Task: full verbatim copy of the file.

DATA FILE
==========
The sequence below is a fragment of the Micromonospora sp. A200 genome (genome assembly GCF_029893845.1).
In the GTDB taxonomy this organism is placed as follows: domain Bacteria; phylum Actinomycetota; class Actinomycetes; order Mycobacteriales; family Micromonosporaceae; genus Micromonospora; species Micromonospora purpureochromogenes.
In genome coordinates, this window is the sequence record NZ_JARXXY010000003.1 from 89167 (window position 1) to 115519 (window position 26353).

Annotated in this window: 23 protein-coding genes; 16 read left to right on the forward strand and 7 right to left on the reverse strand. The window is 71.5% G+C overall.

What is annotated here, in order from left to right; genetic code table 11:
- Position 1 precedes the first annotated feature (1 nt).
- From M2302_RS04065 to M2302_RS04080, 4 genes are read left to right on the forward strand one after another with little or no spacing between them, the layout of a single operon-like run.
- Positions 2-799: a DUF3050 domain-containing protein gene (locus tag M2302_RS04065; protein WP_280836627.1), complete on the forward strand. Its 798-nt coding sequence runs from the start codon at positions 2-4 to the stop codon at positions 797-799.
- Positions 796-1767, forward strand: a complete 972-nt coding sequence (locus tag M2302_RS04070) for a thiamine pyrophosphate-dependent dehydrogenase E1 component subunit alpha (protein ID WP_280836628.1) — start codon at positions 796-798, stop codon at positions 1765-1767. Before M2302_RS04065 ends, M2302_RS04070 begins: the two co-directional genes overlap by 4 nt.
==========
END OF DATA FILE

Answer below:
The sequence below is a fragment of the Micromonospora sp. A200 genome (genome assembly GCF_029893845.1).
In the GTDB taxonomy this organism is placed as follows: domain Bacteria; phylum Actinomycetota; class Actinomycetes; order Mycobacteriales; family Micromonosporaceae; genus Micromonospora; species Micromonospora purpureochromogenes.
In genome coordinates, this window is the sequence record NZ_JARXXY010000003.1 from 89167 (window position 1) to 115519 (window position 26353).

Annotated in this window: 23 protein-coding genes; 16 read left to right on the forward strand and 7 right to left on the reverse strand. The window is 71.5% G+C overall.

What is annotated here, in order from left to right; genetic code table 11:
- Position 1 precedes the first annotated feature (1 nt).
- From M2302_RS04065 to M2302_RS04080, 4 genes are read left to right on the forward strand one after another with little or no spacing between them, the layout of a single operon-like run.
- Positions 2-799: a DUF3050 domain-containing protein gene (locus tag M2302_RS04065; protein WP_280836627.1), complete on the forward strand. Its 798-nt coding sequence runs from the start codon at positions 2-4 to the stop codon at positions 797-799.
- Positions 796-1767, forward strand: a complete 972-nt coding sequence (locus tag M2302_RS04070) for a thiamine pyrophosphate-dependent dehydrogenase E1 component subunit alpha (protein ID WP_280836628.1) — start codon at positions 796-798, stop codon at positions 1765-1767. Before M2302_RS04065 ends, M2302_RS04070 begins: the two co-directional genes overlap by 4 nt.